Optimizing Value and Outcomes in Spine Care: The Key Role of Psychologically-Informed Practice

  • Category: OnDemand & Webinars
  • Published On: Nov 4, 2016
  • Expires On: Nov 30, 2019

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Gregory L. Whitcomb, DC

Sherri Weiser, PhD


Francis Keefe, PhD

Margareta Nordin, Dr. Med. Sci.

Tamar Pincus, PhD

Joel Press, MD

Emily Karlen, MPT

Daniel Bruns, PhD

Douglas Gross, PhD

Chris Main, PhD

Annie O'Connor, PT, OCS

Alex Baria, PhD

Kenneth Harwood, PT, PhD, CIE

Scott Haldeman, DC, PhD, MD

For more than two decades, research has called into question a purely pathoanatomical basis for axial pain and its treatment. It also is well established that spine treatments are often of limited benefit. In an environment of spiraling disability, heavy investment in purely biomedical spine care has led to skyrocketing health costs, heightened stakeholder scrutiny and calls for improved cost-to-outcome value.

Concurrently, extensive science has shown that psychosocial factors are probably more predictive of the transition from acute to chronic and disabling spine pain. Data supporting the importance of early return to normal activity and work have elevated the importance of effective screening and management of nonphysical barriers to recovery.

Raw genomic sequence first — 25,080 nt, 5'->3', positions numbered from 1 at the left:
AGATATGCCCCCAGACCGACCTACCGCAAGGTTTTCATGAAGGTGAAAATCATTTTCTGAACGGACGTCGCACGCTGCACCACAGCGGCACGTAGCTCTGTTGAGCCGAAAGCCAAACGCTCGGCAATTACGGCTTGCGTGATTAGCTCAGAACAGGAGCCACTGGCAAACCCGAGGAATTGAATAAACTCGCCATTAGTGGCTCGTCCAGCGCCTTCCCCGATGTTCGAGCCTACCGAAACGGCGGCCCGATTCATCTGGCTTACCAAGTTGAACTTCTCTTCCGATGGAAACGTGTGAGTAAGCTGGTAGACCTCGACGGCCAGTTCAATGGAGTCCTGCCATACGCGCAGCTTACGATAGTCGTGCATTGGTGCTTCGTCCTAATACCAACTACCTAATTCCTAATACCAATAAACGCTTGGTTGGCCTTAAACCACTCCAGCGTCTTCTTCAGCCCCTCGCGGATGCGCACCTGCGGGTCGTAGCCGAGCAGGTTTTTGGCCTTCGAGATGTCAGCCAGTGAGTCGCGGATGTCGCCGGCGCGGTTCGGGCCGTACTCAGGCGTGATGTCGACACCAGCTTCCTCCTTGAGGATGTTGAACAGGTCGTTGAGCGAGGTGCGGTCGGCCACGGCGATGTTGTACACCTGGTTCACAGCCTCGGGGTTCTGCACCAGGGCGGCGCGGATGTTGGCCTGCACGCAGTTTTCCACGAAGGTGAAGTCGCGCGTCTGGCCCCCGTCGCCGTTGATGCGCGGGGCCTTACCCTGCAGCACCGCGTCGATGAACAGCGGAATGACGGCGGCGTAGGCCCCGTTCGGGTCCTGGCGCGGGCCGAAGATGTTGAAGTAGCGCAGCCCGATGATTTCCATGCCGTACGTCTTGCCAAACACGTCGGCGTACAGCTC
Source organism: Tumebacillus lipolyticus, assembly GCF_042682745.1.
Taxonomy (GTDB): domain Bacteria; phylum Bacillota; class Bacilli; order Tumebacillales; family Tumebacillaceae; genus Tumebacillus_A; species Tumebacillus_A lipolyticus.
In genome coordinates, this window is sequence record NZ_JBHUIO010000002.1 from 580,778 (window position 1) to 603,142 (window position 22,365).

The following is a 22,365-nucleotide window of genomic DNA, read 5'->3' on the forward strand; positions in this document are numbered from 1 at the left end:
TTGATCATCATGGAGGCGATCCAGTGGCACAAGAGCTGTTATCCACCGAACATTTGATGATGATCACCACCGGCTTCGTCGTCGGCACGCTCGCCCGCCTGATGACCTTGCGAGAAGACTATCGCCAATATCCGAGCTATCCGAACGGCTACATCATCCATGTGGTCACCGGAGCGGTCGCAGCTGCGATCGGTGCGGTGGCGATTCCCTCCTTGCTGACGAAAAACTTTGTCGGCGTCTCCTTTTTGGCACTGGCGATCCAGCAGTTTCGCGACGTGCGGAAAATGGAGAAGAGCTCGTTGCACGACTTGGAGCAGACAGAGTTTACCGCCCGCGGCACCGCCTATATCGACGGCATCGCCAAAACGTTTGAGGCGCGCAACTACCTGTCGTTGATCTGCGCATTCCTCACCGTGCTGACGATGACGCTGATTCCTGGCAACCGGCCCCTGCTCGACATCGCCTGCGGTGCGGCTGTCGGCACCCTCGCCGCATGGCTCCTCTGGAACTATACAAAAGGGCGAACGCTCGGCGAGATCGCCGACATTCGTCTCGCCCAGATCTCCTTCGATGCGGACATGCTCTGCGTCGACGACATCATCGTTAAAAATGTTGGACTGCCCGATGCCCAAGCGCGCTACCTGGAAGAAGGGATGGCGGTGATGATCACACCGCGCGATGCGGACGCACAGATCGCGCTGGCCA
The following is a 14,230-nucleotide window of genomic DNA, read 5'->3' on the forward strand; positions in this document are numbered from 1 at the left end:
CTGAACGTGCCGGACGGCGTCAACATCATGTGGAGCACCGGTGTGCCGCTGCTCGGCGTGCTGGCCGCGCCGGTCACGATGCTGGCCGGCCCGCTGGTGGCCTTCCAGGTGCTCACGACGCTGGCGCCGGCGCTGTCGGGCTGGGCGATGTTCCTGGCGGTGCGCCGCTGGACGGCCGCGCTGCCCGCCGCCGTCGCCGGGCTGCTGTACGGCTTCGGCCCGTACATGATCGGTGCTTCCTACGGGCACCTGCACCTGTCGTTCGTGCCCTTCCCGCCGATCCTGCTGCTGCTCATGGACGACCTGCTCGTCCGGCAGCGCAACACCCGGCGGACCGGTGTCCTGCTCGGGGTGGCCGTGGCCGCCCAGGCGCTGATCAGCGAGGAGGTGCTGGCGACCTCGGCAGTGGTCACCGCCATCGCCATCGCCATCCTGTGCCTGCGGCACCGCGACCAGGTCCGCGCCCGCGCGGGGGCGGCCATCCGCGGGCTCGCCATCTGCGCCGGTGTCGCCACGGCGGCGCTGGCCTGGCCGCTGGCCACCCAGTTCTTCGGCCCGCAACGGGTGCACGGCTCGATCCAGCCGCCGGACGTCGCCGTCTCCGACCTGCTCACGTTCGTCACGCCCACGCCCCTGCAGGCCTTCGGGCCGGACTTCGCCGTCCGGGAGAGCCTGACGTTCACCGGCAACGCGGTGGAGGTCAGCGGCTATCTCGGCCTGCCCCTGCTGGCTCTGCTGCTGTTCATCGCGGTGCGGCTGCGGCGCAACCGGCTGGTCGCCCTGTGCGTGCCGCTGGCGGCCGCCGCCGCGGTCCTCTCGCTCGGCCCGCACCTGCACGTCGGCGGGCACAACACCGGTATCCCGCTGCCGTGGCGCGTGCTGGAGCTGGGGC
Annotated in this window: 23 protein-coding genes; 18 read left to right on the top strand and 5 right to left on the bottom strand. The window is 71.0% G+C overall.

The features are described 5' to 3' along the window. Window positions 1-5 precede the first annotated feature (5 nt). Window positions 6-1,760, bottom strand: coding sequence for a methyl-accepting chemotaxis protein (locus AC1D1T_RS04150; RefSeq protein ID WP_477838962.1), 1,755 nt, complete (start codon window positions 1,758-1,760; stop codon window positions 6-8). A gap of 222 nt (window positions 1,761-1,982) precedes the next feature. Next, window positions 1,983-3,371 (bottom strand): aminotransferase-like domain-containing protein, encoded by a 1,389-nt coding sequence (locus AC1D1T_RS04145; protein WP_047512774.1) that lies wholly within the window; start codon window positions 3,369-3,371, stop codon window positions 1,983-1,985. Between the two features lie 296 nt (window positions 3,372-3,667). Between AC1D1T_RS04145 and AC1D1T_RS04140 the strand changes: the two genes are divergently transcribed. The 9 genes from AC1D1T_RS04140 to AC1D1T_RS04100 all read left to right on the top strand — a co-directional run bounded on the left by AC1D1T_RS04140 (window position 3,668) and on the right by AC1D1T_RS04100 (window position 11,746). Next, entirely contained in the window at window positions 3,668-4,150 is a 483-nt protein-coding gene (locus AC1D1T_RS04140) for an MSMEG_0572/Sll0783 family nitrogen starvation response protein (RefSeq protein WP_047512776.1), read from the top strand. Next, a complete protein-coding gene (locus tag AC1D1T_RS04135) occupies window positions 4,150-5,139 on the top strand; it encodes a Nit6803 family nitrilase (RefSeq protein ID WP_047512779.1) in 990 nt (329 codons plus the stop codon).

This course assembles thought and research leaders in an in-depth conference on spine care as informed by the latest science on the neurophysiology and neuropsychological aspects of pain, risk screening and modification, current and future provider training, developing psychologically-informed care teams and identifying and overcoming barriers to the implementation of a biopsychosocial care model.

What you will learn:

  • Introduction and Overview: What Is PIP & Why Do We Need It Now?
  • Trends in Back Disability: What Are We Observing With Current Back Care?
  • Societal Perceptions in Back Disability: Are They Modifiable?
  • Current Science on the Neurophysiology and Neuropsychology of Pain
  • Identifying Psychological Factors in the Reporting and Persistence of Low Back Pain
  • Changing Paradigms in Spine Care: From Biomedical to Biopsychosocial
  • Value & Outcomes in Population-Based Back Care: The Role and Implementation of Risk Screening
  • Psychologically Informed Surgical Decision Making
  • Fordyce’s Behavioral Method Revisited
  • The Psychologically Informed Clinical Evaluation
  • How Pain Mechanism Classification System Guides Specific Patient Education and Active Care
  • Training Practitioners to Deliver Psychological Treatments That Can Modify Risk Factors
  • Creating Interdisciplinary Teams
  • Integrating Psychological Principles in Spine Practice and Professional Training and Curricula

  • Member: $75.00
  • Non-Member: $95.00